Rush Limbaugh: "Why can't we be more like China?"

The conservative icon reinvents himself as a supporter of government intervention in the economy. Give me my state-subsidized SUV, or give me death!


Andrew Leonard
July 30, 2008 1:45AM (UTC)

"How does it make you feel," asks Rush Limbaugh, "that Zhang Linsen has a big Hummer with nine speakers blaring as he pulls out into a four-lane road with so much smog he basically can't see the car in front of him, and you are trading in all of your cars and trying to go out and find basically a lawn mower?"

Rush, evidently, became quite upset after reading Monday's Washington Post article detailing how Chinese fuel subsidies are insulating Chinese automobile buyers from the true cost of gas. While Americans are stuffing themselves into teeny-weeny Priuses and resigning themselves to only three or four blaring speakers, the Chinese are living large. This makes Rush unhappy.

But such talk even upsets other conservatives. Blogging at the American Conservative Clark Stooksbury writes:

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It's amazing what passes for conservatism these days. The market is currently dictating that Americans become more fuel efficient, which Limbaugh apparently disapproves of. Imagine the uproar if Obama or Clinton said that the U.S. should become more like China.

If rightwingers should ever wonder how they got into their current predicament, they should start by looking at their AM radio dials.

His colleague Daniel Larison chimes in:

Limbaugh offers here the absurd spectacle of "conservatism" as the embrace of endless consumption and degradation of nature, and really what this reveals is a desire to belong to something like a pink subsidy state (a modified version of what James has called the pink police state). The implication here seems to be that if the market can no longer accommodate sufficient levels of consumption, the state should come in to subsidize that consumption and over-consumption, but above all it is a declaration that egregiously conspicuous consumption has something to do with national status and power.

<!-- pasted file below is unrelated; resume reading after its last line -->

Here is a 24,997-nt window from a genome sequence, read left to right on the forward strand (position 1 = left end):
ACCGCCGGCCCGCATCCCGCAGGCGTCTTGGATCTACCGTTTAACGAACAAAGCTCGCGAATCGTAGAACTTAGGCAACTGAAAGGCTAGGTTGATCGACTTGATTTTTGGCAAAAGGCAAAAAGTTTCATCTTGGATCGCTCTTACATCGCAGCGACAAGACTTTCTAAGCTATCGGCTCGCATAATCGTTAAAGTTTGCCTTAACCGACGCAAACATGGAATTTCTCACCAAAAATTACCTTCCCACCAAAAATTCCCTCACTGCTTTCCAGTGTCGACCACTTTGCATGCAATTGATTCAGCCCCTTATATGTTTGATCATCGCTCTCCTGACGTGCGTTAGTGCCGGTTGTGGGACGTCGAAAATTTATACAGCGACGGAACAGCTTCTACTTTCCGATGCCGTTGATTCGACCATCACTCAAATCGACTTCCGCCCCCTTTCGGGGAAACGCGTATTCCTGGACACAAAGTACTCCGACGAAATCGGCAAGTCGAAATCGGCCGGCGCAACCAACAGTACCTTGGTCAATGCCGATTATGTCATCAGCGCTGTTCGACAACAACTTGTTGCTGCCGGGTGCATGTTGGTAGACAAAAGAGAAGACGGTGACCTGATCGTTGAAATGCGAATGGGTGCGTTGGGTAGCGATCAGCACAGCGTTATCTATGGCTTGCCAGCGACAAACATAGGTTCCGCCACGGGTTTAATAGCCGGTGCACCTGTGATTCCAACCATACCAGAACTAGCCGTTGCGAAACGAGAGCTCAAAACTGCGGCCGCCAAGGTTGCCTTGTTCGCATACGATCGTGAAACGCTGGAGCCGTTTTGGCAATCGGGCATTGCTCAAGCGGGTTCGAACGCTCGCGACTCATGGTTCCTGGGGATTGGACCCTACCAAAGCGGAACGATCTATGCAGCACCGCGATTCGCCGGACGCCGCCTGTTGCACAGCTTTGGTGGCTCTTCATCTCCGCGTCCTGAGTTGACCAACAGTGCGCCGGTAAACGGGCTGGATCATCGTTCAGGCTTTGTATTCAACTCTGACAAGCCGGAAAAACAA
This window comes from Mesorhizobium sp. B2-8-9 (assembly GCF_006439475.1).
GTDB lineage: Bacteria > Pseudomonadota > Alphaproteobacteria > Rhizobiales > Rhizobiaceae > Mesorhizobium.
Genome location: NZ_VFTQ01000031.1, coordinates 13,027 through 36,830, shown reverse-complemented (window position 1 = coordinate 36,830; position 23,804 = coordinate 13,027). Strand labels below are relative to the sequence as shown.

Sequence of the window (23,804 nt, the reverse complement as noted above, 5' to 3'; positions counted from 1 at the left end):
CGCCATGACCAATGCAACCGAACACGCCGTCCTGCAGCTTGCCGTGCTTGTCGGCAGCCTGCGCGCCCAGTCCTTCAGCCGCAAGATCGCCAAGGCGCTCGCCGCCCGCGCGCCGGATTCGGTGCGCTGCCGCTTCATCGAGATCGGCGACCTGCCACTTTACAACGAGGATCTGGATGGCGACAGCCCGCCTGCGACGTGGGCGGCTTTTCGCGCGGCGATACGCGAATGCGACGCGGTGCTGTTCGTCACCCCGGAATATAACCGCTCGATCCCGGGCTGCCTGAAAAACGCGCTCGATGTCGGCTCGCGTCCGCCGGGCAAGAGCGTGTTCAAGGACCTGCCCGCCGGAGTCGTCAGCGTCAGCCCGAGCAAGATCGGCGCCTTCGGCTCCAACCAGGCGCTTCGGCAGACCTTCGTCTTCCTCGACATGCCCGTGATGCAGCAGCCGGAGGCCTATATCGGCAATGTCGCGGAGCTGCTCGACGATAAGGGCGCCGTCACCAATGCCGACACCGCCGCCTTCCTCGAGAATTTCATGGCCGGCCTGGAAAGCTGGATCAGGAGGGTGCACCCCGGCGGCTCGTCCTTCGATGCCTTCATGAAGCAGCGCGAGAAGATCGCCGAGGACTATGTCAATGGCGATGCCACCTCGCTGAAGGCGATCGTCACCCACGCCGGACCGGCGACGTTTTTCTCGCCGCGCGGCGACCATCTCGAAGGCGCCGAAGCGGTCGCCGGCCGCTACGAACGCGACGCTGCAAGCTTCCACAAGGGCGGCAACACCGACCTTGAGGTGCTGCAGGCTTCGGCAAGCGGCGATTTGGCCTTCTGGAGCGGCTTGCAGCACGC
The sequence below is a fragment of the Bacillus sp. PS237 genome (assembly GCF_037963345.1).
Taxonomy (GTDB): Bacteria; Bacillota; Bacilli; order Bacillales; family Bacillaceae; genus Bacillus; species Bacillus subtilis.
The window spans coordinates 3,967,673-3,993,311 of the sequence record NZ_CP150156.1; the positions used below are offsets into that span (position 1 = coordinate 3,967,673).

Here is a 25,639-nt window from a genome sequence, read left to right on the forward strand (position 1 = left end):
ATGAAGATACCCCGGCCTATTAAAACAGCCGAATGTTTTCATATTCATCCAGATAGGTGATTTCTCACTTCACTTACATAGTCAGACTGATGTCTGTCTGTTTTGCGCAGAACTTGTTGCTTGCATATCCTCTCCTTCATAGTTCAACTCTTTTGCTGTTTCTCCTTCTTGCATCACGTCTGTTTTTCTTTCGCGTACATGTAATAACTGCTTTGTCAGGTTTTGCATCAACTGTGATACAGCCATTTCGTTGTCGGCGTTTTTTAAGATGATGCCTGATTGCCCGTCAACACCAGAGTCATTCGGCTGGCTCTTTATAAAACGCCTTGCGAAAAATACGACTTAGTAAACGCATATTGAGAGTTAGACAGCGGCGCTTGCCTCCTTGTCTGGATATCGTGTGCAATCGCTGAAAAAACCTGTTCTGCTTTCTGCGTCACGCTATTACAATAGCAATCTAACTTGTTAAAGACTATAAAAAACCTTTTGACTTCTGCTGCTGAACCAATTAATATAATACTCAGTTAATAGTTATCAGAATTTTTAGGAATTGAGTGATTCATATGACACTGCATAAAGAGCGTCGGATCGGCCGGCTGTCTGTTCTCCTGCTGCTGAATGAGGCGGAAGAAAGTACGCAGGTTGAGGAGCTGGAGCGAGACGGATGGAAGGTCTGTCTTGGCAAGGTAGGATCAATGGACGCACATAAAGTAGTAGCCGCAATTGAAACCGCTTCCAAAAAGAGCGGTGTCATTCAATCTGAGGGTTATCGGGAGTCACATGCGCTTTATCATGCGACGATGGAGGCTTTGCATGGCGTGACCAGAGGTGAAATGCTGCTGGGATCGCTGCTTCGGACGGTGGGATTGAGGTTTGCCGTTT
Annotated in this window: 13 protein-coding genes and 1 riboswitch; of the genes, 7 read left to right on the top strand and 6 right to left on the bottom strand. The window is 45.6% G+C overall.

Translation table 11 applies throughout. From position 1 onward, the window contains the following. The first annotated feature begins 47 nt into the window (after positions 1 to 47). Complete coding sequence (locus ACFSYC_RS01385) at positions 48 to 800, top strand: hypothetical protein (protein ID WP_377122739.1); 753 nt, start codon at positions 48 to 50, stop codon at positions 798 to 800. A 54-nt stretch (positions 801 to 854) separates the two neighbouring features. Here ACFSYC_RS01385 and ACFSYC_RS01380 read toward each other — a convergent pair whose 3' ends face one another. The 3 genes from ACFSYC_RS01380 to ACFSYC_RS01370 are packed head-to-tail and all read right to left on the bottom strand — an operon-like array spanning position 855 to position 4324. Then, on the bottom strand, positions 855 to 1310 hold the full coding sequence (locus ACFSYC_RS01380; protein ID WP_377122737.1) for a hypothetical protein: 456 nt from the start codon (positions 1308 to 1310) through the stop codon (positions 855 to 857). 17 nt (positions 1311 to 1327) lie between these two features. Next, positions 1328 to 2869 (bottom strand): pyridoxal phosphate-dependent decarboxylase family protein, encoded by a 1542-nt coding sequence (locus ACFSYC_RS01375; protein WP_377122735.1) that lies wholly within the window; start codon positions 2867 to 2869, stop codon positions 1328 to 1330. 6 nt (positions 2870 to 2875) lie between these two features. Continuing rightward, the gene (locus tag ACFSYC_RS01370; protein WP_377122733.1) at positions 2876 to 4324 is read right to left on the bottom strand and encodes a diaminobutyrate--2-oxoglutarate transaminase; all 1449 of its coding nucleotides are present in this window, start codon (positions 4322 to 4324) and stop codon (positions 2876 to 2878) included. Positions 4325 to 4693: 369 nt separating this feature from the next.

Yes, it's true. Rush Limbaugh is giving the "ChiComs" props for employing totalitarian state power to rig the marketplace so Chinese drivers can wallow in Hummer-ville. It's no wonder that conservatives who can think are alarmed, because Limbaugh's plaintive yelping is all too revealing of a mind-set that is appalled if government power is used to care for the sick or feed the hungry, but outraged if nothing is done to ensure the continued economic viability of the Ford Expedition.

See, the ChiComs need their economy growing. They need people driving around, moving around. They need people to be able to afford fuel, so they're subsidizing fuel. They're not bailing people out of stupid home mortgage messes. They're buying their gasoline for them, because they need an economy. Know what energy means to this, the whole subject of economic growth.

This is very dangerous ground for Limbaugh. Because if it's OK for the Chinese to buy gasoline for their citizens, then why isn't it OK for the U.S. government to buy healthcare for Americans? Slippery slope time!

Except, really, I suspect that Rush Limbaugh's real issue is not his unhappiness with American energy policy, but a straightforward attack of envy. How dare the Shanghainese get to ride in giant SUVs while Americans are forced into "bubbles with wheels, lawn mowers with wheels, battery powered cars and so forth"?

But if that's the case, Rush can relax. If Chinese SUV-mania continues at its current growth rate, no amount of changed consumer behavior in the U.S. will make a long-term difference in the global price of oil. The faster the Chinese get out on the highway, the quicker oil prices will rise even higher, and not even the most dedicated totalitarian government will be able to do anything meaningful about it. Sooner or later, we'll all be riding lawn mowers, and Limbaugh will have to find something else to complain about.


Andrew Leonard

Andrew Leonard is a staff writer at Salon. On Twitter, @koxinga21.

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China Globalization How The World Works Rush Limbaugh

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